Introduction to Agents of Socialization

What you’ll learn to do: describe the roles that agents of socialization play in the socialization process and describe how socialization develops across the life course

A family sits around a round table eating a meal together.

We discussed food and food production as a cultural universal in an earlier module on culture. All cultures also have norms regarding the preparing and eating of food. Where did you learn your table manners? Chances are, you were instructed from an early age at your home dinner table about how to eat appropriately around others. Or maybe your parents never explicitly said, “chew with your mouth closed,” but you picked up on their disapproval when they looked at you and frowned. Table manners vary from culture to culture and also within cultures. Burping after a meal is regarded as a compliment to the chef in certain parts of the world, “slurping” soup is acceptable in others, eating with one’s hands or with chopsticks is the norm in many parts of the world, and so on. Does one eat alone or with others? In New York City, for example, people are often seen eating alone and/or “on the go” (i.e. walking and eating one’s lunch) whereas this would be very unusual in other places. Is texting or updating social media while eating with others acceptable? Social norms change over time and vary between and within cultures.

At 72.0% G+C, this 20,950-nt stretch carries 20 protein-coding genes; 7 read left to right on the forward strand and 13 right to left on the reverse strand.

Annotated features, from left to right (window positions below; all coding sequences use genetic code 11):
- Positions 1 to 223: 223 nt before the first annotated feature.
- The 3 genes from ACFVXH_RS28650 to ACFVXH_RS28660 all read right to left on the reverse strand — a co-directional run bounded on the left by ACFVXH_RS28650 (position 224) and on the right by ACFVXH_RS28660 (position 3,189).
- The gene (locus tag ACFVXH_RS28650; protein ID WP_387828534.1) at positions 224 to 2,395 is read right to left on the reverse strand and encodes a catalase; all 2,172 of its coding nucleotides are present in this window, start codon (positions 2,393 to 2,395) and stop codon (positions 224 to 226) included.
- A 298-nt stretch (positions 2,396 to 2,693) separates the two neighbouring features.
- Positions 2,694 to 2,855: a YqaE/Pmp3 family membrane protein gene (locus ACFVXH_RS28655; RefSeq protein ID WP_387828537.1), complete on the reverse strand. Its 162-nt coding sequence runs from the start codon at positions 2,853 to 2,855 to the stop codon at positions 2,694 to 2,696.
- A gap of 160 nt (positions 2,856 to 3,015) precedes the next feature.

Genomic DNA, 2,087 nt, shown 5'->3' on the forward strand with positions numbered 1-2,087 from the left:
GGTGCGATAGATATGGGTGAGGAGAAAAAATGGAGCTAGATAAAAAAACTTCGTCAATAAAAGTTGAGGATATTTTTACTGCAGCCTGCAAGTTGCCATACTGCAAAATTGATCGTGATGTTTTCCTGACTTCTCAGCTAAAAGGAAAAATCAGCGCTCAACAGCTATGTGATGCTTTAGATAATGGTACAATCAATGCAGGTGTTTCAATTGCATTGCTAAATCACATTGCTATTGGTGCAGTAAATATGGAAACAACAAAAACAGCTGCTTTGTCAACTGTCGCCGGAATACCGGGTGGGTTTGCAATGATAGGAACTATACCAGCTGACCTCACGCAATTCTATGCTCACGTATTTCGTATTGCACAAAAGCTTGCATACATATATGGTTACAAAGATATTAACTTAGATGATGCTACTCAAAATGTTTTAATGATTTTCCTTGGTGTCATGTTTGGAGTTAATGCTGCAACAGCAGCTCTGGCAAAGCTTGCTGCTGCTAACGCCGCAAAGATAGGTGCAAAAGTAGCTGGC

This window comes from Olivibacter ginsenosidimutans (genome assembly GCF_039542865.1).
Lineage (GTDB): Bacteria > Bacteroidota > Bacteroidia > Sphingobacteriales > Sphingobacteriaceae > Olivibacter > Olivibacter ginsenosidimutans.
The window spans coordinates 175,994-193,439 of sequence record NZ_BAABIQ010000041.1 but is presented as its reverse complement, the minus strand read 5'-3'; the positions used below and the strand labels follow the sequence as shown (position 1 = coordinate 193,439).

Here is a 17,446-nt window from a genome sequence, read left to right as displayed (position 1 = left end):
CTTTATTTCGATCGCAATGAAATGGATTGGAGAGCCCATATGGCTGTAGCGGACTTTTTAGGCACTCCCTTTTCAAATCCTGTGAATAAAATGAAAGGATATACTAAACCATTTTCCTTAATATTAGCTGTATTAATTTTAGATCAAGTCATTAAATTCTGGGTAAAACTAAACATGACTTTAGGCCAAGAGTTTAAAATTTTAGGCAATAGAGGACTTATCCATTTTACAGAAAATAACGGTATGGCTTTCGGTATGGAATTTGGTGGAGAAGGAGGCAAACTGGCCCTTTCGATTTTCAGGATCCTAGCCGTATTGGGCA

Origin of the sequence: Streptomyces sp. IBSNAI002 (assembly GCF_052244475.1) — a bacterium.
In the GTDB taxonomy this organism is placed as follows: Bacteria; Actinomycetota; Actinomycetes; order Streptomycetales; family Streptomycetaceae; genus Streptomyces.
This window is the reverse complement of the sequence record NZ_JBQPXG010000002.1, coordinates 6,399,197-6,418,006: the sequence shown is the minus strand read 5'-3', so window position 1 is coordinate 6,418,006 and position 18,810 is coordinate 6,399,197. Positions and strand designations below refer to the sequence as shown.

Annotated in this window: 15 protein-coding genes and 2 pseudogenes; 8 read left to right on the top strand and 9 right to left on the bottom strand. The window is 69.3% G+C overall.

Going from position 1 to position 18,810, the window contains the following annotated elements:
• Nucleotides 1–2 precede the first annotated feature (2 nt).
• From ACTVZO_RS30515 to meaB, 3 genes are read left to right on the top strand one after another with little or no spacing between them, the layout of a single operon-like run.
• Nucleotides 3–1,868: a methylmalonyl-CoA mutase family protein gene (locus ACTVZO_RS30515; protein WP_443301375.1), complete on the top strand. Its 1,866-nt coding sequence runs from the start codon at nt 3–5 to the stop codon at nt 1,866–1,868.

In this section, you’ll see that it’s through direct interactions with social groups, like families and peers, that we learn how others expect us to behave. Likewise, a society’s formal and informal institutions socialize its population. Schools, workplaces, and the media communicate and reinforce cultural norms and values.

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